How to Pick the Best, Freshest Veggies Part One

September 09, 2010

We all know that it’s important to eat our veggies - at least five servings a day - to ward off cancer, improve our cholesterol levels and stay as healthy as we can.

We all know that it’s important to eat our veggies - at least five servings a day - to ward off cancer, improve our cholesterol levels and stay as healthy as we can. But few things will do more (bad cooking, perhaps) to put us off this important food group than vegetables that are not at their best; either because they were purchased in bad condition or were not properly handled and stored. And that’s a pity, because the produce departments of supermarkets are providing temptations of all stripes: organic, pre-washed, pre-packaged greens, and exotics from Asia, and Italy.

So how can you tell when veggies are fresh? SupermarketGuru has some tips:

Choose vegetables for color, cleanliness, smoothness in the skins and few blemishes. Vegetables do not age well, so avoid those that have flowered, wilted or have dark spots on them. Skins should be smooth and without wrinkles (except natural ridges in squash and bumps in cucumbers) and the colors of all skin/peels should be vibrant. There should be no mold, no cracks or tears, and no dark spots. To get the best value for your dollar, purchase only what you can eat for three or four days always remember to buy in season and locally produced if possible.

Keep them carefully after you bring them home. Use greens-keeper bags (available in produce sections) rather than plastic bags, which tend to keep moisture in and speed up the time for wilting and rotting. Another technique is to wrap veggies in paper towels and store them in airtight plastic containers. Except for tomatoes and mushrooms, store everything in the refrigerator.

Wash your vegetables only before using, to avoid wilting and mold. To clean, hold vegetables under cold running water or soak them in cold water, then remove wax, dirt, bugs and, most important, pesticide residues, with a produce brush, usually sold in the produce department. Pre-packaged salad greens usually do not need another rinsing, but check them over carefully to make sure. Pre-packaged crudités do not need additional washing. Mushrooms should not be soaked in water; instead, lightly brush off the dirt with a soft-bristle brush or damp paper towel.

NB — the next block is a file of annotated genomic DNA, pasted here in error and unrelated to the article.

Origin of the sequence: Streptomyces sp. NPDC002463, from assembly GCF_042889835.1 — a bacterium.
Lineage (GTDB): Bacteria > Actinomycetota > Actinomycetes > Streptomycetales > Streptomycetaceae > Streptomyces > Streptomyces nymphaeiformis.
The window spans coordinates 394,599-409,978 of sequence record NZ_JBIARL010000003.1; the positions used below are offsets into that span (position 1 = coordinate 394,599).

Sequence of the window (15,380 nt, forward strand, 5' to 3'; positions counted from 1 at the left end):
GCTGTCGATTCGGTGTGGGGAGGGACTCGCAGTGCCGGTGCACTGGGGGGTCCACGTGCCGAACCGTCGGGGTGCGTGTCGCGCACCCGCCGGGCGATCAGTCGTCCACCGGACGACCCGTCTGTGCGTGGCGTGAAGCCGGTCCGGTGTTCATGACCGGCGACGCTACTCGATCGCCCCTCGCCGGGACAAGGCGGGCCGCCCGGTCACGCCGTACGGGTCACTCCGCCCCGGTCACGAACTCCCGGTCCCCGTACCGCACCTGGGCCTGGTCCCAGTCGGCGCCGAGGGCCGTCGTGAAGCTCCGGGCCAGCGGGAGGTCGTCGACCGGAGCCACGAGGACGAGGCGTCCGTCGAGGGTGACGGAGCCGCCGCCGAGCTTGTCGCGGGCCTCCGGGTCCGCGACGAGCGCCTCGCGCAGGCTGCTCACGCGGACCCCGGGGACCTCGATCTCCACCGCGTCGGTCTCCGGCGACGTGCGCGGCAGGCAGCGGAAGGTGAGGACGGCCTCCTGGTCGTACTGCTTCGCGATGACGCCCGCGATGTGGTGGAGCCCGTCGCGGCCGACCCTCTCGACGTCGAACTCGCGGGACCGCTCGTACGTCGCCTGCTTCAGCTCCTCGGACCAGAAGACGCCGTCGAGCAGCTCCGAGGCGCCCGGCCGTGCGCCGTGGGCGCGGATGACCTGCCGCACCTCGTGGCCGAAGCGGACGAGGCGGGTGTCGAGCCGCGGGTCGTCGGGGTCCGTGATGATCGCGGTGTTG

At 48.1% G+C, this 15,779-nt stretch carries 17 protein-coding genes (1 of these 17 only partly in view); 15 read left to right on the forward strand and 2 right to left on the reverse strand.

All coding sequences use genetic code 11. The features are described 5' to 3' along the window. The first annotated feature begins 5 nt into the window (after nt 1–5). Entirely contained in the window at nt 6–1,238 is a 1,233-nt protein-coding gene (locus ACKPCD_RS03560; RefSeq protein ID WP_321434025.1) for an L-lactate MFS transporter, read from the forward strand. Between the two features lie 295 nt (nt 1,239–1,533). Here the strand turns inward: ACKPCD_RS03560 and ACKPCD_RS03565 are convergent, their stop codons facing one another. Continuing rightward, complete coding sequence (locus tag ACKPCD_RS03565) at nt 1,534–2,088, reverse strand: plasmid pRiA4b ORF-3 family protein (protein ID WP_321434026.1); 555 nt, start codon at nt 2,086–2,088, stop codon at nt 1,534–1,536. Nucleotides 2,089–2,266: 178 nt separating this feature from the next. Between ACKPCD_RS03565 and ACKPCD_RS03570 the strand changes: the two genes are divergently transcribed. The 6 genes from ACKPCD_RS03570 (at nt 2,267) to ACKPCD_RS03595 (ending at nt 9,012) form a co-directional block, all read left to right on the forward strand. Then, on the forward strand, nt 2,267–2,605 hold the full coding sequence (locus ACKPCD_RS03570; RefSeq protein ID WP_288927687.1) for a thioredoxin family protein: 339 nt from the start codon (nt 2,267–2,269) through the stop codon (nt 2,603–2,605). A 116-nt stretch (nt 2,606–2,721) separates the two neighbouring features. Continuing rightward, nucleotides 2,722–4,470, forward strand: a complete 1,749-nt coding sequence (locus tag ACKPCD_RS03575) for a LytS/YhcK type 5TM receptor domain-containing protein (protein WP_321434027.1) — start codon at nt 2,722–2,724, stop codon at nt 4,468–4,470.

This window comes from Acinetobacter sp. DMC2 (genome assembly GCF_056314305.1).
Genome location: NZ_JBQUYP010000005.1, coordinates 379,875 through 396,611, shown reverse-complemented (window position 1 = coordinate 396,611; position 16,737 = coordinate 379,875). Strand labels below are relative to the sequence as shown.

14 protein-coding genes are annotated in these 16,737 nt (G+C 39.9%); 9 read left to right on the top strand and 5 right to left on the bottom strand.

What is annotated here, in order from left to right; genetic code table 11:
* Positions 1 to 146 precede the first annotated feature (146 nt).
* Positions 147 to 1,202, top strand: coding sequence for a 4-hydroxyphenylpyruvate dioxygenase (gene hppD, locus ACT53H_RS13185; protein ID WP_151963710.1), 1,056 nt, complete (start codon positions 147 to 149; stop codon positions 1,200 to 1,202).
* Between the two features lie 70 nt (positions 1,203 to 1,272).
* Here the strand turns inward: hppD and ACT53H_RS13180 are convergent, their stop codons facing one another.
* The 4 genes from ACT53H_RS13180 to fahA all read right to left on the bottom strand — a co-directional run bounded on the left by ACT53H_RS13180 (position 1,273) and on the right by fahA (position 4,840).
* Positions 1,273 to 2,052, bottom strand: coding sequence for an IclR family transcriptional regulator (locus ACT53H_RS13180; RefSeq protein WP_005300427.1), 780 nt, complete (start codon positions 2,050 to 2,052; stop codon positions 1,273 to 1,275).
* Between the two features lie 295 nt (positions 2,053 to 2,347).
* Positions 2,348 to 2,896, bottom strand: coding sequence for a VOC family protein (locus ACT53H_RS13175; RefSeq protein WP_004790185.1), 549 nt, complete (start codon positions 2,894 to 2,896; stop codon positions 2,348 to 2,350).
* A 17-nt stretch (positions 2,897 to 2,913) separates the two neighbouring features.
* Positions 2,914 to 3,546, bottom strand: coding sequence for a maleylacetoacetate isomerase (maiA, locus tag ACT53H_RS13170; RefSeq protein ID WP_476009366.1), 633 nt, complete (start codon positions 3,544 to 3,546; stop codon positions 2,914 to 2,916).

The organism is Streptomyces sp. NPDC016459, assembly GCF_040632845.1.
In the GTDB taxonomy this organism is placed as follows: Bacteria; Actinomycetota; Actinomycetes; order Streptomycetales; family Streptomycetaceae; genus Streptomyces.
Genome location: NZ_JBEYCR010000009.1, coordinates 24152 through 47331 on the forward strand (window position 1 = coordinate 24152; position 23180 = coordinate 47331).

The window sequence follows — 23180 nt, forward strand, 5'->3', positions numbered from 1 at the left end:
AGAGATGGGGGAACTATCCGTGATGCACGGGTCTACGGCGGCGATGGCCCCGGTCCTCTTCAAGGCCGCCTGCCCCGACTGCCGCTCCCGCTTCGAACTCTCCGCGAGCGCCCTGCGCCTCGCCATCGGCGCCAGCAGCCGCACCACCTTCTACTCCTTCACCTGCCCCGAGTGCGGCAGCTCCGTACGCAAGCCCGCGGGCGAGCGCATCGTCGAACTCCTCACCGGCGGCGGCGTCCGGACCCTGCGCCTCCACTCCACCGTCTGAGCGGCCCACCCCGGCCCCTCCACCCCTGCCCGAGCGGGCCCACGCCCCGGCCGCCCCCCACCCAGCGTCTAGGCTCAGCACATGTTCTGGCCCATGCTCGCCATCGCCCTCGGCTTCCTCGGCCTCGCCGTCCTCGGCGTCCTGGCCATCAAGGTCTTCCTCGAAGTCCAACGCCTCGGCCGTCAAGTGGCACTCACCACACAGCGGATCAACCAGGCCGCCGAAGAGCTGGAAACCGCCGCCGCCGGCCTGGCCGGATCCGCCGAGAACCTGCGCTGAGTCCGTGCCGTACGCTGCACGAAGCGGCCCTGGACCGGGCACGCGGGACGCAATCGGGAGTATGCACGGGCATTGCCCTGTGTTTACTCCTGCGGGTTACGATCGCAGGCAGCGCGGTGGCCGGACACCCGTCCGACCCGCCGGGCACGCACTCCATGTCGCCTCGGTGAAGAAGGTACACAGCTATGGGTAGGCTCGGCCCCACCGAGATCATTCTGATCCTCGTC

Now, let’s talk specifics! Here's the freshness 101 on some of Supermarket Guru’s favorite veggies:

Beans: Fresh beans have many variations, from the two-foot long Chinese beans (aka “long beans”) to their French cousins, haricots verts. In between, you’ll find green beans, yellow wax beans and fava beans. Look for shiny or smooth and firm skins with no browning or black spots.

Broccoli, broccolini and cauliflower: Look for clear colors with no browning or yellowing, which indicate age. The florets should be tightly together, without any wilting or softness.

Greens: Leaf lettuce, cabbage and spinach should be solid and slightly heavy for their size, with no holes, wilting, or discolorations. Endive, frisse, iceberg, butter lettuce and cabbages (such as brussels sprouts or savoy or green cabbage), should be very pale green to yellow; spinach, arugala, romaine, watercress, and mustard or collard greens should be dark green. Some kales and chards range from green to purple to deep red. Radichio is a burgundy-and-white small Italian bitter cabbage; purple cabbage looks and taste like its green relative. Bok choy, an Asian cabbage, should look very white on the stem and deep dark green in the leaf for both regular and baby-sized types. Most cabbages, when cooked, lose their crispness along with their slight bitterness and become rather sweet.

Beets: These are now offered in both golden and the classic deep red variety in both baby and regular sizes. The greens are edible when cooked, and the beet roots can be baked or boiled then served warm or cold. Look for firmness and weight for the size; some residual dirt is common and can be washed off easily.

Fennel (sometimes known as anise): This vegetable has a white bulb that has the texture of celery which can be eaten raw or cooked, and frothy green tops that make a wonderfully aromatic garnish to entrees or salads. Look for firmness and no wilting.

Eggplants: An increasing variety of colors and sizes, from tiny Asian ones of white and purple to the classic French and Italian plump large ones. Look for glossy smooth skin, with no dimpling or soft spots.

Mushrooms: Ranging from the modestly priced button and crimini brown mushrooms to the wildly expensive but incredibly flavorful portabello, shitake and oyster. If using white mushrooms for a salad, look for smooth white caps that fit tightly over the stem. Otherwise, a slight opening away from the stem is okay and some chefs believe this adds richness to stews or sauces. Avoid plastic bags even to bring them home; opt for paper bags to avoid sweating and mold. The enoki, a Japanese mushroom, has a tiny head and long thin stem and should be creamy white and firm; they are sold in packages and can be refrigerated. Most other mushrooms are white to brown and some are deep orangey yellow. They should have a deep pleasantly musty smell. Truffles, in white or black, are the premier mushrooms with prices in the hundreds of dollars. They are knobby tuber-shaped and should be intensely aromatic.

Stay tuned for part two next week!